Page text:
Some motor oils made from Group III oils can outperform some Group IV motor oils. That’s because the final formulation is a function of the base oils and additives working in tandem. Like base oils, additives come in a range of qualities. So you could have a Group III oil with top-shelf anti-wear, anti-oxidant and other additives that outperforms a Group IV motor oil, even though Group IV base oils provide more pronounced benefits than Group III base oils. The point is, a motor oil can’t be judged solely by its base oils – you need to take the entire formulation into account.
Then we have the Group V category, which is a sort of catch-all for anything that doesn’t fit into the other four groups. In fact, some Group V oils are completely unsuitable for automotive use.
Are Group III base oils “synthetic?”
Yes, in most countries anyway.
A true definition for the term “synthetic oil” has been difficult to reach, although it has generally been accepted that the term represents those lubricants that have been specifically manufactured for a high level of performance. Group III base oils with very high viscosity indices can be called synthetic oils in most countries.
Historically, it was widely accepted that only Group IV base oils made from PAOs were true “synthetics.”
A famous lawsuit between Mobil and Castrol changed that. Mobil charged that Castrol was falsely marketing its Syntec motor oil as a synthetic oil although it wasn’t made from PAO base oils. Mobil’s claim was based on results of independent lab testing that showed samples of Syntec it obtained as early as December 1997 contained 100 percent mineral oil.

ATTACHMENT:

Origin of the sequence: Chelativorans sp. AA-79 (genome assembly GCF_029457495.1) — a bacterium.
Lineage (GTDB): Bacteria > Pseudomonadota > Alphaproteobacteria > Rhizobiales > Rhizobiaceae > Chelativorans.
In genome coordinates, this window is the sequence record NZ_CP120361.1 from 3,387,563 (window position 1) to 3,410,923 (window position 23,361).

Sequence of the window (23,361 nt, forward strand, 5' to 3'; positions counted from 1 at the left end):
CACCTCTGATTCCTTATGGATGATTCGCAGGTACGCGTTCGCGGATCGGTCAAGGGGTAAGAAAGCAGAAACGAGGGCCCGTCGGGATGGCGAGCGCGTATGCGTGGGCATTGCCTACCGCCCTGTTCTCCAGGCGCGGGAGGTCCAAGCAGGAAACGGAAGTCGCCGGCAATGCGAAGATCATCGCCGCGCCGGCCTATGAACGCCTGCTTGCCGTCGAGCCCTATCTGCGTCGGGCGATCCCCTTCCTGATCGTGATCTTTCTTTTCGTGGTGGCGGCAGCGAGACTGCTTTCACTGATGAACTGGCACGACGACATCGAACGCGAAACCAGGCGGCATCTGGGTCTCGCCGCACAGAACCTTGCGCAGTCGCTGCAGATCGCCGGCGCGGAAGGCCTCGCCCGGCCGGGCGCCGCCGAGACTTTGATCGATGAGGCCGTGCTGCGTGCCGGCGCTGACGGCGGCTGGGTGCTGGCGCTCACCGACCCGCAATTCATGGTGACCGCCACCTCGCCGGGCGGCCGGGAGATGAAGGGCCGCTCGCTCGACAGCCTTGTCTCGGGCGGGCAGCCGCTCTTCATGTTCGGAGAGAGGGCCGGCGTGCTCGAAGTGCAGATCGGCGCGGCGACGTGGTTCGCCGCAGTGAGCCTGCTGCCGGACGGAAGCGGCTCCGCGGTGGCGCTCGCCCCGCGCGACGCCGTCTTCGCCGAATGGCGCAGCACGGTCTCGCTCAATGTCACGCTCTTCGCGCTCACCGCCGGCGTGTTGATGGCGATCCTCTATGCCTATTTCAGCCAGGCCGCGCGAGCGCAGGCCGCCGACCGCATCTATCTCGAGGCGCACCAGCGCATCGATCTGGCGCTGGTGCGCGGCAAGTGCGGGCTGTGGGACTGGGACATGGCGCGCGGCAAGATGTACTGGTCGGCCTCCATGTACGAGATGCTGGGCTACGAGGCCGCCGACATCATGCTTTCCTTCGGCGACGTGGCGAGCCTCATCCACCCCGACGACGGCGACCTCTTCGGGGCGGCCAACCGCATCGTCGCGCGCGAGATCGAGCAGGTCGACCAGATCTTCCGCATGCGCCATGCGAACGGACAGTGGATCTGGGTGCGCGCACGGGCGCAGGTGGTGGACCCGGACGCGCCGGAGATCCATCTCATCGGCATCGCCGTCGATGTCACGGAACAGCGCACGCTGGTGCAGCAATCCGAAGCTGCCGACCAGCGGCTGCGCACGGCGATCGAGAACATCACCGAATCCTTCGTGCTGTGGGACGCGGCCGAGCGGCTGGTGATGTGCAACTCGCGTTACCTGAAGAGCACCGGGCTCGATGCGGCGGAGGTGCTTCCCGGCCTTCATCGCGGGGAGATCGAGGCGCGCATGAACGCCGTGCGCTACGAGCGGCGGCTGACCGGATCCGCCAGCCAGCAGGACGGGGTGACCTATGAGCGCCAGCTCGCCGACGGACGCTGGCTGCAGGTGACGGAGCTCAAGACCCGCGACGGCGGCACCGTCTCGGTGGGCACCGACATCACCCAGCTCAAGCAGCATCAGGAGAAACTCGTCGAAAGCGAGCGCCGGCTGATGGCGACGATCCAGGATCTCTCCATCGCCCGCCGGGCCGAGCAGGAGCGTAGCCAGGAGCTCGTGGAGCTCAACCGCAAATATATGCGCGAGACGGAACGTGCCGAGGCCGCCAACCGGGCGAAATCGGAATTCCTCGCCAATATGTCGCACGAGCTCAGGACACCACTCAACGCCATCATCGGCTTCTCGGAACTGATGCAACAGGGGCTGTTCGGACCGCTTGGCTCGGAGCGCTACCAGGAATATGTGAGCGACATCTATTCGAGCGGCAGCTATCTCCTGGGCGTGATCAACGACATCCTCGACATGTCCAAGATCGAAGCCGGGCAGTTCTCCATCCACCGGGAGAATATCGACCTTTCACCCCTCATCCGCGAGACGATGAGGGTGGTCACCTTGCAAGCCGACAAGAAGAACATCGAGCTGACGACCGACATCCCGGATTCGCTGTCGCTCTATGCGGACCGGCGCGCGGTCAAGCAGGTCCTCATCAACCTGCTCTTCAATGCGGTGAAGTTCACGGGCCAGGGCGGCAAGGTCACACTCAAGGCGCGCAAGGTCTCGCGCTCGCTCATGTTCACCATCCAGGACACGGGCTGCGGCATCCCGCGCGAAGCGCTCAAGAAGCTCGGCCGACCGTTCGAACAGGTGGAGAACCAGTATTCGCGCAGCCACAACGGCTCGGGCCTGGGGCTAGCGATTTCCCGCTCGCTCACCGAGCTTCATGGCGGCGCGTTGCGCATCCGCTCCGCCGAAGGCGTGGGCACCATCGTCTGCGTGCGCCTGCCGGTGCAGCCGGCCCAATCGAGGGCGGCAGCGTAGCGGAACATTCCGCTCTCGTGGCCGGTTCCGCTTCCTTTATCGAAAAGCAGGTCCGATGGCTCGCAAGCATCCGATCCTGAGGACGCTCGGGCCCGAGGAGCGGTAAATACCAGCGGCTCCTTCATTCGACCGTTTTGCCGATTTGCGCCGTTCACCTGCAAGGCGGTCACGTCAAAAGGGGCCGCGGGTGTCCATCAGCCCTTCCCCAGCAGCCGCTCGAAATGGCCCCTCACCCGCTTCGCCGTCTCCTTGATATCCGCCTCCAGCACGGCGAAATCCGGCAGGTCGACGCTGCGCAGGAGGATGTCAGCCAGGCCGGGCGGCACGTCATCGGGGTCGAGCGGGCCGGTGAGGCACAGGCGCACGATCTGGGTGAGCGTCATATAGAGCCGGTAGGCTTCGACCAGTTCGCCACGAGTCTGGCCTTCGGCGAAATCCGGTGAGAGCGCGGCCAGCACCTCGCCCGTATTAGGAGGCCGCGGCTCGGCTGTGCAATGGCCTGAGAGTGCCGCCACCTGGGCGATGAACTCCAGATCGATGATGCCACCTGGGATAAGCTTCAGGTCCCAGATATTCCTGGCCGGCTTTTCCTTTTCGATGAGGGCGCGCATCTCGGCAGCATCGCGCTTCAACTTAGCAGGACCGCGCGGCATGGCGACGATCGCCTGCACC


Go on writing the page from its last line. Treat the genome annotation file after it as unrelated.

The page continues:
The two sides battled it out, but in a landmark 1999 ruling, the National Advertising Division of the Council of Better Business Bureaus ruled that Castrol Syntec, as then formulated, was a “synthetic” motor oil.
Debate raged then, and still rages today. You can find all kinds of purists populating Internet forums who refuse to recognize Group III oils as “synthetics.” For them, it’s PAO or nothing.
Try not to get caught up in the “my-base-oil-versus-your-base-oil” cage match. The base oils that go into the oil aren’t as important to your engine as the performance that comes out of the oil. Look for motor oils that offer performance claims backed by industry-standard testing or real-world results. That’s what’s really important.
If you really need to know which base oils a formulation uses, you’ll have to do some investigative work since oil companies protect that information as proprietary.
For details, check out this post: How Much “Synthetic” Is In My Oil?
Are synthetic base oils magic?
Ok, that’s not what people really ask. But many falsely think synthetic base oils are not refined from crude oil and that switching to only synthetic lubricants could drastically reduce our dependence on foreign oil and non-renewable sources. If synthetic base oils aren’t made from crude oil, from what raw material are they made? Unicorn horns and rainbow dust?
Synthetic base oils are made from crude. But they’re much more highly refined than conventional base oils. The chemical reaction process used to make synthetic base oils removes the impurities inherent to conventional base oils, such as sulfur and waxes. This results in a higher-performing product that’s much better for your engine.
Science, not magic.